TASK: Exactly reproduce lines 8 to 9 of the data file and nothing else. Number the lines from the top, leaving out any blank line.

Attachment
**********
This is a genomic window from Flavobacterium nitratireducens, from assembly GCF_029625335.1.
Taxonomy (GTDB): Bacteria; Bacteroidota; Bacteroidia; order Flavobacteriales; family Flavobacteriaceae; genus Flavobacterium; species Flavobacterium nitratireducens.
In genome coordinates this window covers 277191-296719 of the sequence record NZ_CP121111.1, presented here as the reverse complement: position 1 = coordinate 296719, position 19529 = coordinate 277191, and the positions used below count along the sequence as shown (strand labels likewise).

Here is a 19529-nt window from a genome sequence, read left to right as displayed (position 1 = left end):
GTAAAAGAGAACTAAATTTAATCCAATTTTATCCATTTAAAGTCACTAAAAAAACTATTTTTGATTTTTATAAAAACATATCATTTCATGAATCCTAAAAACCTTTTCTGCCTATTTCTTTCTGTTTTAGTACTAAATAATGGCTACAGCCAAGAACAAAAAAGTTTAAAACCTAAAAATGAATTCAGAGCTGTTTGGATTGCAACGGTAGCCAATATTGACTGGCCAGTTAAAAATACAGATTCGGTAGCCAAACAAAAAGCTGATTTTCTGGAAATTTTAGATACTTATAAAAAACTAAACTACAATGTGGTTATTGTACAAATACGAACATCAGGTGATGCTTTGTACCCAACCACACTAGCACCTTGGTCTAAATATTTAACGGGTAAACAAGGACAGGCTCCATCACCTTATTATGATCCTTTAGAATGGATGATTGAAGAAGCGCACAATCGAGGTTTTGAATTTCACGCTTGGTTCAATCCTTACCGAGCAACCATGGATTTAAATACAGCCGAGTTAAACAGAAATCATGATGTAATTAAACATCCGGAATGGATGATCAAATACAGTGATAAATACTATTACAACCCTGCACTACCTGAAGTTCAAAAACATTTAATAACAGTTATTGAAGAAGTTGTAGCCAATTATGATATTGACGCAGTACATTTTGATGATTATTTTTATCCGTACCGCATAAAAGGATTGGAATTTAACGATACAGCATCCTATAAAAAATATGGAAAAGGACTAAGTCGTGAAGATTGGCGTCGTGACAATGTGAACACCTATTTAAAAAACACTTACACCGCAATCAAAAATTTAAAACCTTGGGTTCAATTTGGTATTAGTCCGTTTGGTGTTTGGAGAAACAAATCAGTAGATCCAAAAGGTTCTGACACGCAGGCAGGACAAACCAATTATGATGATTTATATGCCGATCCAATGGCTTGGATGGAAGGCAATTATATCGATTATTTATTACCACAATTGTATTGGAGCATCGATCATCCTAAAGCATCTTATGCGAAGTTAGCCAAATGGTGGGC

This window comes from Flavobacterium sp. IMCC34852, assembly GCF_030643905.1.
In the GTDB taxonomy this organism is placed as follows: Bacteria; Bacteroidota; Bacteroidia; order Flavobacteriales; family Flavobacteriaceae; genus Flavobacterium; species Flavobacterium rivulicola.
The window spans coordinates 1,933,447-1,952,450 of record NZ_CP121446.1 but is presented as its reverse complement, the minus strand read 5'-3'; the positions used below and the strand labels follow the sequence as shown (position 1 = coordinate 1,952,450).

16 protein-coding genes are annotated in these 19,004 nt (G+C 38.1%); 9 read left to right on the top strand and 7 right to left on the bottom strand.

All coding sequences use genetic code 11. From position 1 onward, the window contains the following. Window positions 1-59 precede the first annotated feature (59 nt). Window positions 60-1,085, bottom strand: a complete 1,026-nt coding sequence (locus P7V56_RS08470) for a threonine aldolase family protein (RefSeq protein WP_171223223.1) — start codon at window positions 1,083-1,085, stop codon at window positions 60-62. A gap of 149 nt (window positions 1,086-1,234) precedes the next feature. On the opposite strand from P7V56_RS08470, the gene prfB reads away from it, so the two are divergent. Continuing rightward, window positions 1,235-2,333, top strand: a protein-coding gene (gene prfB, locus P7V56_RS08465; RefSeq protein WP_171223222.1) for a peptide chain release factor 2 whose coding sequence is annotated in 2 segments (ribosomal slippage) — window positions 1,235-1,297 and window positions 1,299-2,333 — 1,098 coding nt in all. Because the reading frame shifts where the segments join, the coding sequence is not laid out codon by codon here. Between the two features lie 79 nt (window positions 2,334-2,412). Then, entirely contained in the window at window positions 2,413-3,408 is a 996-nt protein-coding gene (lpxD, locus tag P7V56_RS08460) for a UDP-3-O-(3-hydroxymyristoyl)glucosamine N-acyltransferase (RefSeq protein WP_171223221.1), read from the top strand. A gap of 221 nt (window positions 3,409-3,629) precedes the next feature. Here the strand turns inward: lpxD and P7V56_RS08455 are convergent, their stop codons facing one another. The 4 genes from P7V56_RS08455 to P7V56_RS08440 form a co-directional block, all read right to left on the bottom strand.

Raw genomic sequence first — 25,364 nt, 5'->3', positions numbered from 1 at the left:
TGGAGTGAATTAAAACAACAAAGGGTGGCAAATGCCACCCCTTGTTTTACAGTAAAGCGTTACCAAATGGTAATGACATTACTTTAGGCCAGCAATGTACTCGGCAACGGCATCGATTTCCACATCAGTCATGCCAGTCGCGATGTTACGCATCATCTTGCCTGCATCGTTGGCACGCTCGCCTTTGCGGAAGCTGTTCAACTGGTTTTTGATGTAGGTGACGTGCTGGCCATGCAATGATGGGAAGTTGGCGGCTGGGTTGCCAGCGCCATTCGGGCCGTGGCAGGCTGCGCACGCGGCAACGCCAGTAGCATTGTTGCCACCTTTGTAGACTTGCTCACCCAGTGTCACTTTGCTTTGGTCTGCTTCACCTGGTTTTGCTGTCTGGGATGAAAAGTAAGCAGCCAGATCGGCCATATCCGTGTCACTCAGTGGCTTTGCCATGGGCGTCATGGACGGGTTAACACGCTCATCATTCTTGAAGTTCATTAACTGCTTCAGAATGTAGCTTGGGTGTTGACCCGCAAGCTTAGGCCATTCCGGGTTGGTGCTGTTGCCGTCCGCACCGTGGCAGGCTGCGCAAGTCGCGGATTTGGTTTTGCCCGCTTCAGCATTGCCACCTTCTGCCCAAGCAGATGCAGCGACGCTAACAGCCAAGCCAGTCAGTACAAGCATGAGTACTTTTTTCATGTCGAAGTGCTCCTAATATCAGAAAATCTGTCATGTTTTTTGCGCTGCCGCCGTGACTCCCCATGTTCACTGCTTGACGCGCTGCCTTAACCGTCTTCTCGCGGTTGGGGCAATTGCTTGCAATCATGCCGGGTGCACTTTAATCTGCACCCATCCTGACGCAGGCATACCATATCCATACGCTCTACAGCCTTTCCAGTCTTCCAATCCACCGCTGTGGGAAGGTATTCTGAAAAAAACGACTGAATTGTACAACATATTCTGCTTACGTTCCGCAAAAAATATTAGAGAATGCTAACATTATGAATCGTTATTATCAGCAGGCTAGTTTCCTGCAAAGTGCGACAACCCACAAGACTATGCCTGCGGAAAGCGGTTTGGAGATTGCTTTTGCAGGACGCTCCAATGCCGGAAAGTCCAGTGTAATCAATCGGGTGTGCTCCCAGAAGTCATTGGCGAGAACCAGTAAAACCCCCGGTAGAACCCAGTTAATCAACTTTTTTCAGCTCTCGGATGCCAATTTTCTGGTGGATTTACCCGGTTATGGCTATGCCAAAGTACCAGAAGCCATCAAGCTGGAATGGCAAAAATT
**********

The window spans coordinates 1,933,447-1,952,450 of record NZ_CP121446.1 but is presented as its reverse complement, the minus strand read 5'-3'; the positions used below and the strand labels follow the sequence as shown (position 1 = coordinate 1,952,450).

16 protein-coding genes are annotated in these 19,004 nt (G+C 38.1%); 9 read left to right on the top strand and 7 right to left on the bottom strand.